Enemy of the State(1998), directed by Tony Scott, is a spy-thriller that begins by identifying a conflict right away: privacy or national security. The opening scene takes place at Occuquan Park, Maryland, at 0645 hours, where NSA Security Advisor, Thomas Brian Reynolds (Jon Voight) and his team of NSA agents murder Congressman Phillip Hammersley (Jason Robards) who refuses to support the passage of the Telecommunications, Security and Privacy Act. The NSA agents use their access to national intelligence systems to uncover anything that may expose their clandestine operation. The agents intercept a telephone call from Daniel Zavitz, a nature photographer, who confesses to inadvertently recording the Hammersley murder through a motion-activated camera he planted in the park. Zavitz is tracked down by the NSA and dies in a traffic accident while trying to escape, but not before he runs into an old college friend, Robert Clayton Dean (Will Smith), an attorney from Georgetown. Zavitz placed the videotape inside Dean’s shopping bag, making him the NSA’s new primary target.
The computational machinery that the NSA uses to track Dean’s whereabouts becomes the cinematic fuel that drives the subsequent action scenes. The NSA agents use tracers to track Dean’s cell phone, pager, shoes, watch, pants, and pen and satellite imagery to pinpoint his locations. Dean’s credit cards are canceled, he is fired from his job, his wife kicks him out of the house, and his friend, Rachel Banks (Lisa Bonet) is murdered. Dean’s life appears doomed until he meets his informant in an ongoing mob case, Brill (Gene Hackman). Brill (discovered later by the NSA as Edward Lyle, a formal NSA agent) reluctantly joins Dean in taking down the corrupt NSA agents. The film heads towards its dramatic conclusion when Dean manufactures a conflict between the mob boss, Pintero (Tom Sizemore) and the NSA who vie for possession the videotape.
A gun battle ensues and multiple people are killed, with the exception of several “Ops,” a few restaurant employees, and Dean who later crawls out from under a table.
The film concludes with Larry King’s newscast about the privacy act, and Dean’s wife Carla (Regina King) posing the question:
“Who is going to monitor the monitors of the monitors?”
MINORITY REPORT (1982)
“Algorithms and big data models simply take inputs,
Andrew Ferguson, How Cops Are Using Algorithms to Predict Crimes, Wired, (YouTube)
Minority Report(2002) by Stephen Spielberg is a science fiction film that is set in Washington D.C and Northern Virginia in the year 2054. The conflict that drives the plot is predictive policing. Can the system prevent crime from ever occurring or is it tainted by bias and human flaws? The movie stars Tom Cruise, as John Anderton, Chief of Precrime, who uses an amalgamation of data to pinpoint where people are located and determines what day and time crimes will occur. The algorithms used to generate and compile the data are fictionalized in the form of three psychics or Precogs, who use their collective powers to see crimes before they happen. The Precrime department assures “that every American can bank on the utter infallibility of this system.” Captain Anderson, who has complete faith in the system’s accuracy, is challenged by Danny Witwer (played by Colin Farrell) who is sent to investigate the system’s effectiveness:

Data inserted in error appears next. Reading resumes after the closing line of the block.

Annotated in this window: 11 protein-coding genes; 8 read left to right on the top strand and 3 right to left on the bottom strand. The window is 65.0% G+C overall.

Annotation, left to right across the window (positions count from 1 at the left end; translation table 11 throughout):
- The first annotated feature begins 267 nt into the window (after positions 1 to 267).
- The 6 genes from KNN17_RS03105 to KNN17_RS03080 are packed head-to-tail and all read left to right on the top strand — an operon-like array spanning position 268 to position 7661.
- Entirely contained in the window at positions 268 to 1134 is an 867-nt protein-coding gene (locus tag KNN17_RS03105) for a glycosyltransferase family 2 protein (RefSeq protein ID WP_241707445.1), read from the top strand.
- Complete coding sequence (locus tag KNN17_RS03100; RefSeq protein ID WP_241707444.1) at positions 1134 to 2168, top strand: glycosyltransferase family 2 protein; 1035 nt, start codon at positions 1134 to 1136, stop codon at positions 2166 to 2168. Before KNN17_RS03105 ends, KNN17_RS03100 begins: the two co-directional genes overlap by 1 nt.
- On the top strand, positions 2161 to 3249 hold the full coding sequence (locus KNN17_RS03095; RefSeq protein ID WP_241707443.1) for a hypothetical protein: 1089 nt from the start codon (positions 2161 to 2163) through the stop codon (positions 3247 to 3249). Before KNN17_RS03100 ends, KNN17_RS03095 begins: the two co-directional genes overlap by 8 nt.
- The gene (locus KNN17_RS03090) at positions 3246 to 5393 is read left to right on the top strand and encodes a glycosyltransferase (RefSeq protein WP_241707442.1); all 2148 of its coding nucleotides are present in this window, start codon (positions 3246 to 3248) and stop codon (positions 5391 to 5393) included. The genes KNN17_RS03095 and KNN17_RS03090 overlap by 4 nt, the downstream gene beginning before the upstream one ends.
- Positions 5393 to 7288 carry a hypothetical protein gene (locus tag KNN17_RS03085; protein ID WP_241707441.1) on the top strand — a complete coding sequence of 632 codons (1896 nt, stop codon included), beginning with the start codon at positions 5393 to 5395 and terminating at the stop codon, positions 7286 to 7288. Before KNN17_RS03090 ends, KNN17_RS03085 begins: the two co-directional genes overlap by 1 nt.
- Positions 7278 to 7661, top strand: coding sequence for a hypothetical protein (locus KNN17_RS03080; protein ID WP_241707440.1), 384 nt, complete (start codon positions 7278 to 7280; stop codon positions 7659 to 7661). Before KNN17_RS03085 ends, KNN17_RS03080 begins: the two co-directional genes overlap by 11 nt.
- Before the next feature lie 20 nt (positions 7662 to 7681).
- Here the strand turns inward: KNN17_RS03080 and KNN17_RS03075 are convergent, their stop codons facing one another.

“What are you looking for?”
“There hasn’t been a murder in six years. There is nothing wrong with the system, it is perfect.”
“Perfect, I agree. But if there’s a flaw, it’s human. It always is.”
A critical juncture in the film occurs when Captain Anderton confirms Witwer’s suspicions and discovers the existence of a Minority Report. The report includes inconsistencies noted in the Precogs pre-visions.
A sub-plot is introduced that makes gender an important factor in the film’s development. One of the three Precogs is a woman named Abigail, the system’s most valued asset. Captain Anderton uncovers the truth about Abigail and confronts Director Lamar Burgess (Max von Sydow):
“I just wanted to congratulate you. You did it.”
“You created a world without murder.”
“And all you had to do is kill someone to do it.”
Abigail was the progeny of Ann Lively, a former “junkie” who later cleaned herself up and demanded to have her daughter back. Burgess kills Lively and stages two murders, one recognized by the Precogs as the “real” crime, and the other as an “echo,” which he knew the system would reject.
The film ends by calling into the question the film’s essential conflict: Can predictive policing maintain its objective integrity or is it threatened by human motivation?
“What is the world coming to when our murderers don’t tell us who they are?”
Anon directed by Andrew Niccol, is a futuristic sci-fi-techno-film that identifies anonymity as the central challenge that law enforcement faces to ensure absolute transparency. Building on some of the themes introduced in Minority Report, crime prevention depends on a pervasive system of surveillance that makes anonymity a threat to the social order. As detective Charles Gattis (Colm Feore) makes clear:
“We rely on transparency. We can’t control what we can’t see. We require persistent identity.”
In this high tech futuristic society, computational data is accessed through the mind’s eye of every citizen. The average person can view, share, upload, and exchange information (photos, memories, financial transactions), but law enforcement has special access to proxies and portals that allow them to access any past event.
In the film, detective Sal Frieland (played by Clive Owens) is the main protagonist who is assigned to lead an investigation into a series of murders. The case is difficult to solve because the suspect is anonymous.